by Ken Blackwell at Townhall.com
It’s all supposed to be voluntary, those “home visits” that are tucked into the mammoth ObamaCare bill. If you have a strong stomach, and stronger bottom, you can find home visitation on pages 568-595. That’s Section 2951 of H.R. 3590, the Senate bill that Harry Reid brought down the chimney on Christmas Eve.
All voluntary, they say, but once you “volunteer” to have the oh-so-helpful folks from Social Services come in to help with your newborns, or with a number of other specified issues, will you ever be able to get rid of them?
The bill provides for federal funding and supervision for this vast expansion of government intrusion into family life. This is the Nanny State on steroids.
Is your family being “targeted” for such home visitations? Let’s see if you fit into one of these very broad categories:
• Families where Mom is not yet 21. (No mention here whether she is married or not.)
• Families where someone is a tobacco user. (Does this include the White House? Watch out, Sasha and Malia!) Does Grandpa, whom you love and have taken in, enjoy his after-dinner pipe?
• Families where children have low student achievement, developmental delays, or disabilities.
As if that list was not wide-ranging enough, here’s the net that can encompass tens of millions:
• Families with individuals who are serving or formerly served in the armed forces, including such families that have members of the armed forces who have had multiple deployments outside the United States. [Emphasis added.]
So, while Johnny gets his gun, the government steps in to “help” his family at home. Ronald Reagan used to say the most frightening words in the English language were these: I’m from the government and I’m here to help.
Who will sit atop the federal pyramid that runs this vast new invasion of family privacy? Why, it will be Sec. of Health and Human Services, Kathleen Sebelius, of course.
by Michael Barone at Townhall.com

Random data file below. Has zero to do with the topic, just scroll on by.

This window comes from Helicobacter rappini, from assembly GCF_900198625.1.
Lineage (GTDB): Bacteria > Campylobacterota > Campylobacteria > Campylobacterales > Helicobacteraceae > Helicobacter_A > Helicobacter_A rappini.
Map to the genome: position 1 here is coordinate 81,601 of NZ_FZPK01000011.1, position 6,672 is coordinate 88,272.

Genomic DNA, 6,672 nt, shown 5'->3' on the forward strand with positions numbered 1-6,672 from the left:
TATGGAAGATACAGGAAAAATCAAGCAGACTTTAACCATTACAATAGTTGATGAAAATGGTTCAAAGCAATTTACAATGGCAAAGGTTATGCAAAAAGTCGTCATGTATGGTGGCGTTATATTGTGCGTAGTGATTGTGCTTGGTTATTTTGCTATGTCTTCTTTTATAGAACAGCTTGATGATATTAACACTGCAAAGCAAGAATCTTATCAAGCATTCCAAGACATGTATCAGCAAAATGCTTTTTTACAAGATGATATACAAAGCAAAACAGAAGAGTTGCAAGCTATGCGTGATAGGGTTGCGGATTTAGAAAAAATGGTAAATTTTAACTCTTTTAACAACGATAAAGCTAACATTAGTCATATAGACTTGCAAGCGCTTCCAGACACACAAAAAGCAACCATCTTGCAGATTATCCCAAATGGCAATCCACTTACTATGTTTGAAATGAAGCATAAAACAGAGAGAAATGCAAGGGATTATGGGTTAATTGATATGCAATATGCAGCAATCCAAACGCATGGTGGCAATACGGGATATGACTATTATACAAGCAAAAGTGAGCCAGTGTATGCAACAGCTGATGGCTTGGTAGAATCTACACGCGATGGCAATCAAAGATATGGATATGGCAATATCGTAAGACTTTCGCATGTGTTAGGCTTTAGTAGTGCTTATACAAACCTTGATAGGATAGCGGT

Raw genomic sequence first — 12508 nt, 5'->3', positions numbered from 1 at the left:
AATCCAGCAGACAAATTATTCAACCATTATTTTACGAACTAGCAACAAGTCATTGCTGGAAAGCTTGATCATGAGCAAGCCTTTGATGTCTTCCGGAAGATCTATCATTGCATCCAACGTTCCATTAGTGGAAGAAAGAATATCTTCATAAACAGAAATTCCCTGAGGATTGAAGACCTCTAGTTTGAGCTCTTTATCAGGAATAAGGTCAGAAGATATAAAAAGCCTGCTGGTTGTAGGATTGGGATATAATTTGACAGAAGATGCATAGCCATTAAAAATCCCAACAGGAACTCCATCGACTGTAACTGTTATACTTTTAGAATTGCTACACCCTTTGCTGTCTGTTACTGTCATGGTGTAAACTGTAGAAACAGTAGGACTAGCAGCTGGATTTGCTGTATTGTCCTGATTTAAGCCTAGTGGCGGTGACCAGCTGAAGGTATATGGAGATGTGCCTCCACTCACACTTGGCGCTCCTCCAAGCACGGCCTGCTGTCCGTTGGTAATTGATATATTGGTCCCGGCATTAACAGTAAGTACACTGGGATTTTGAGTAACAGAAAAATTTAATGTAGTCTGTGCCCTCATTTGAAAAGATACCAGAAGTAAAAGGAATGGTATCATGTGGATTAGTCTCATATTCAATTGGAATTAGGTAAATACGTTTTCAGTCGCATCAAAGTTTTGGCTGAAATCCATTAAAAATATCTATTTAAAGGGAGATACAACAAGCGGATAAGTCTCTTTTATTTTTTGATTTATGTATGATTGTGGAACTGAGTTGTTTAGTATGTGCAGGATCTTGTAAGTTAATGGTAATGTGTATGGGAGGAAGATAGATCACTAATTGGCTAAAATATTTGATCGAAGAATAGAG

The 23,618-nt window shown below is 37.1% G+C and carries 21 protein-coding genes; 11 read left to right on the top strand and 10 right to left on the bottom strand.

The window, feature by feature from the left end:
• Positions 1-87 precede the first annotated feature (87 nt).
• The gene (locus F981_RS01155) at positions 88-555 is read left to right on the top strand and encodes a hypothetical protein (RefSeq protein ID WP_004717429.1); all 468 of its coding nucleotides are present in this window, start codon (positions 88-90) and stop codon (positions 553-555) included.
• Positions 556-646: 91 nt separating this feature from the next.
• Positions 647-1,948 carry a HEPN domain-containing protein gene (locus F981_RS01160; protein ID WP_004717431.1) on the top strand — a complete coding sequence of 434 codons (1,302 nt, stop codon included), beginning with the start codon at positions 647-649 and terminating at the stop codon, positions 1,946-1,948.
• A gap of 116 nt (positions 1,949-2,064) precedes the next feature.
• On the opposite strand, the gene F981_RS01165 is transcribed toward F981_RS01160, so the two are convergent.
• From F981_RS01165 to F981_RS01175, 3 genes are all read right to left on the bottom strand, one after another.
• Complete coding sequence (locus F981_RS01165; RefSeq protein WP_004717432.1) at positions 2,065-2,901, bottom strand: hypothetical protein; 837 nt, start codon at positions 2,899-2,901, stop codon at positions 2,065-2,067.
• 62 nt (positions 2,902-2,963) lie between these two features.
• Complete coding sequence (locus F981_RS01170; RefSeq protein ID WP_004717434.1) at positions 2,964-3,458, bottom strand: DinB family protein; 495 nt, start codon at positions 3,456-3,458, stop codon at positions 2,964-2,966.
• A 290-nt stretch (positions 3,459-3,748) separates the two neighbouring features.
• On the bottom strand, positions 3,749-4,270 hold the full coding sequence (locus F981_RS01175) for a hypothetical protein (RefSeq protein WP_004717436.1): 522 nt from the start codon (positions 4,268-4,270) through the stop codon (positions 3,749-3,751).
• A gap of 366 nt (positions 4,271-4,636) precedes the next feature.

“Stop messing with Texas!” That was the message Gov. Rick Perry bellowed on election night as he celebrated his victory over Sen. Kay Bailey Hutchison in the Republican primary for governor. In his reference to Texas’ anti-littering slogan, Perry was making a point applicable to national as well as Texas politics and addressed to Democratic politicians as well as Republicans.
His point was that the big government policies of the Obama administration and Democratic congressional leaders are resented and fiercely opposed not just because of their dire fiscal effects but also as an intrusion on voters’ independence and ability to make decisions for themselves.
No one would include Perry on a list of serious presidential candidates, including himself, even in the flush of victory. But in his 10 years as governor, the longest in the state’s history, Texas has been teaching some lessons to which the rest of the nation should pay heed.
They are lessons that are particularly vivid when you contrast Texas, the nation’s second most populous state, with the most populous, California. Both were once Mexican territory, secured for the United States in the 1840s. Both have grown prodigiously over the past half-century. Both have populations that today are about one-third Hispanic.
But they differ vividly in public policy and in their economic progress — or lack of it — over the last decade. California has gone in for big government in a big way. Democrats hold large margins in the legislature largely because affluent voters in Los Angeles and the San Francisco Bay area favor their liberal positions on cultural issues.
by Charles Krauthammer at Townhall.com
WASHINGTON — So the yearlong production, set to close after Massachusetts’ devastatingly negative Jan. 19 review, saw the curtain raised one last time. Obamacare lives.
After 34 speeches, three sharp electoral rebukes (Virginia, New Jersey and Massachusetts) and a seven-hour seminar, the president announced Wednesday his determination to make one last push to pass his health care reform.